January has a reputation in the news industry for being a slow month. Well, consider the trend bucked here in the Route 1 corridor. Because it’s the last week of the month, Route 1 Reporter turns its attention to running down the top stories of January. The most-read stories focused on development issues, and who can blame us for being interested in that? Development – or, in the case of many Route 1 properties – redevelopment news is a Rorshach test upon which we project our own insecurities about our communities.
Maryland Matters has the scoop on a controversial proposal to repeal a campaign finance law that restricts how developers can donate to County candidates, plus new recommendations for fire and EMS personnel responding to violent or armed situations, and a fatal crash shuts down Route 1 Saturday.
Maryland government begins to open up services to furloughed federal employees, an update on the Kirwan Commission, and new plaques commemorating two iconic African-American Marylanders are bound for the state capitol.
Editor’s note: Please see the correction notice after the article. A Prince George’s County youth career and college training program has added to its roster of participating nonprofits. The program, dubbed the Ready for Work Nonprofit Capacity Building Initiative, is a six-year, $15 million effort by Venture Philanthropy Partners. The program’s goal is to build networks of community-based organizations that can help provide or supplement social services. The money will be split into “mini-grants” between four Prince George’s County nonprofits on a project-by-project, each selected through a competitive bid process and specifically focused on providing high school students with academic achievement, high school completion, post-secondary preparation, career readiness and healthy behaviors.
They newly selected nonprofits are:
The Training Source, College and Career Pathways, Inc., Liberty’s Promise and Community Youth Advance
They join last year’s recipients First Generation College Bound, Foundation for the Advancement of Music and Education, Inc. (FAME), Joe’s Movement Emporium and End Time Harvest Ministries.
The developers behind the Hyattsville Armory Apartments have fleshed out architectural designs for the proposed mixed-use development in the city’s downtown Baltimore Avenue corridor. Hyattsville City Council got a rundown on the new details at is Jan. 22, 2019, meeting. City officials have so far been receptive to the project, but some City Council members noted reiterated during the meeting concerns about affordability, parking and impacts on local schools. The Hyattsville Armory developers, Washington, D.C.,-based Urban Investment Partners, want to build a 285-unit mixed-use apartment building with 32,000 square feet of retail space on the western edge of the 5300 block of Baltimore Avenue between the Hyattsville Armory Crossover Church and Hamilton Street.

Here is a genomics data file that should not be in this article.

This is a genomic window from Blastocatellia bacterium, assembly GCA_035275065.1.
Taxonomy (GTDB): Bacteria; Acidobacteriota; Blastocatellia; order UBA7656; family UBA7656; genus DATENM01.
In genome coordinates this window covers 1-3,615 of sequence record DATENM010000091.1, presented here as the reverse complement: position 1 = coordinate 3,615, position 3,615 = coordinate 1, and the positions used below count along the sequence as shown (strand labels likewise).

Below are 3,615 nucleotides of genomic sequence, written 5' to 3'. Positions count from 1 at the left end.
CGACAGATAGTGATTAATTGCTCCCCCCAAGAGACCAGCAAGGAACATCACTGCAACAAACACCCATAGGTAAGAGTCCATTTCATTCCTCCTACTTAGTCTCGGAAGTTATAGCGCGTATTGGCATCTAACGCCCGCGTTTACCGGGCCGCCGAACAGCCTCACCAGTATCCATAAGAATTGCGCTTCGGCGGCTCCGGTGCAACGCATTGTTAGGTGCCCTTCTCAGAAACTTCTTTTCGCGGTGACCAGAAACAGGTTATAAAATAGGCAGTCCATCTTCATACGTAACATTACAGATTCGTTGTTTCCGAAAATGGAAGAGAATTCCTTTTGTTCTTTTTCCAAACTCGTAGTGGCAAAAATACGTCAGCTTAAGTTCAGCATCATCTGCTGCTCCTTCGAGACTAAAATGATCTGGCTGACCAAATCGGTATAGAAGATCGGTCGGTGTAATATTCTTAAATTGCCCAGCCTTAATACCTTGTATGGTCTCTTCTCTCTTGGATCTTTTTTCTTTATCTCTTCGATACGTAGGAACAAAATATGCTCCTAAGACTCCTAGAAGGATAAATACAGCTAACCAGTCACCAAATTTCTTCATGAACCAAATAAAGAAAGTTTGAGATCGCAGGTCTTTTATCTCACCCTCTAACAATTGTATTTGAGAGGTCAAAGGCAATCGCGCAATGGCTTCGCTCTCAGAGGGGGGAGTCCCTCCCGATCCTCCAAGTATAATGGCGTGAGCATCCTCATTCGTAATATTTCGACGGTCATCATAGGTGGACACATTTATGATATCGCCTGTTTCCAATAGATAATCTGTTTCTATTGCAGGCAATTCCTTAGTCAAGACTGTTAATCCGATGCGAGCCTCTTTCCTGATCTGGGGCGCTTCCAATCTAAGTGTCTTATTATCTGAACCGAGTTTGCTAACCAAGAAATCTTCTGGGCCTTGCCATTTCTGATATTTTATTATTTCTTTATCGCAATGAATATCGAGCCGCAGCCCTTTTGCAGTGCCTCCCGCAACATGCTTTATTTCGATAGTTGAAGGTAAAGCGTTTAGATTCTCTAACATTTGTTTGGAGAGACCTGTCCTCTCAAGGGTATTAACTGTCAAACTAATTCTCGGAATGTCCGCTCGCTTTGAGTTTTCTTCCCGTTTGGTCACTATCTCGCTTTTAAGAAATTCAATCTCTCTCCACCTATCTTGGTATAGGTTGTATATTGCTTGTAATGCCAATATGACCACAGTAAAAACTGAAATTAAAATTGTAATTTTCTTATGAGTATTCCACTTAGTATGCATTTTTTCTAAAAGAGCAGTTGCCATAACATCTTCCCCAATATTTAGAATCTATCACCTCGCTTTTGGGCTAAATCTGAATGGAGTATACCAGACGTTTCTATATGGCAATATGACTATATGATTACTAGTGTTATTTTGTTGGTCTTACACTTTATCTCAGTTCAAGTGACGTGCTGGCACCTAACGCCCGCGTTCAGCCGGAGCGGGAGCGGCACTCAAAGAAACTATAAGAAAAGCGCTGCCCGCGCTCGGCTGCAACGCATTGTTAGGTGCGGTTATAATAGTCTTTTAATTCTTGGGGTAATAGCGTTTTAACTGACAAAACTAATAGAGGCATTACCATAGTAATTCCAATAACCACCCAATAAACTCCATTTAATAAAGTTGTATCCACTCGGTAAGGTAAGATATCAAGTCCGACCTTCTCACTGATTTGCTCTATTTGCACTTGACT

We take another trip on the shutdown misery express courtesy of WAMU, Washington Business Journal reports on Montgomery County’s changing economic fortunes, and a profile of a former St. Jerome educator now making waves in the national Catholic education scene. All this, and more news and views for Prince George’s County residents in our Jan. 23, 2019 edition of Required Reading! Shut Down The Shutdown: Black Federal Workers In Prince George’s County Speak Out – WAMU
“When Lomax arrived for the afternoon session, he joined the many who lined up at various tables to collect free boxed lunches and groceries.
Mere months after being sold at auction, a dilapidated apartment building once owned by a recent College Park mayoral candidate has been sold at a big markup to a new owner, state property records show.
The property in question is 4619 College Ave. in College Park’s old-town neighborhood. It houses a small-ish, two-storey brick apartment building with several rental units. As recently as August 2018, the property was owned by Tom Chen, who unsuccessfully ran for mayor of College Park in 2017. Chen’s ownership of the property became a campaign issue during his 2017 mayoral candidacy after an article by The Diamondback newspaper highlighted complaints and code violations lodged against his properties in the city.
Required Reading is a simple, daily roundup of news coverage relevant to Prince George’s County and its Route 1 communities. In our Jan. 22, 2019, edition: A murder in Beltsville, an introduction to Prince George’s newest athletic superstar, and a rundown on how Maryland legislators plan to tackle gambling. Man dies of stab wounds in Beltsville, police say – The Washington Post
“Another man was taken into custody in connection with the stabbing. Police said they believe it was a domestic incident, but the nature of the relationship between the two was still unclear.”
In our Jan. 17, 2019 edition, WTTG brings us a tragic, brief story of a pedestrian fatality in Prince George’s County’s notoriously dangerous south-county roadways. The Hyattsville Life & Times gets you up to speed on DeMatha hoops, and more after the jump. Motorist kills pedestrian near Prince George’s Beltway interchange – WTTG
“Investigators say the man was in the roadway when he was hit near the intersection of Central Avenue and Hampton Park Boulevard in Capitol Heights.” (Editor’s note, see photo above for streetscape context.
Greater Greater Washington dives into the economics of stadium subsidies, The Afro-American reports on Maryland’s new “red flag” law, Bisnow briefs the rising rents across the region and we take look inside Laurel Park’s new offering for gamers.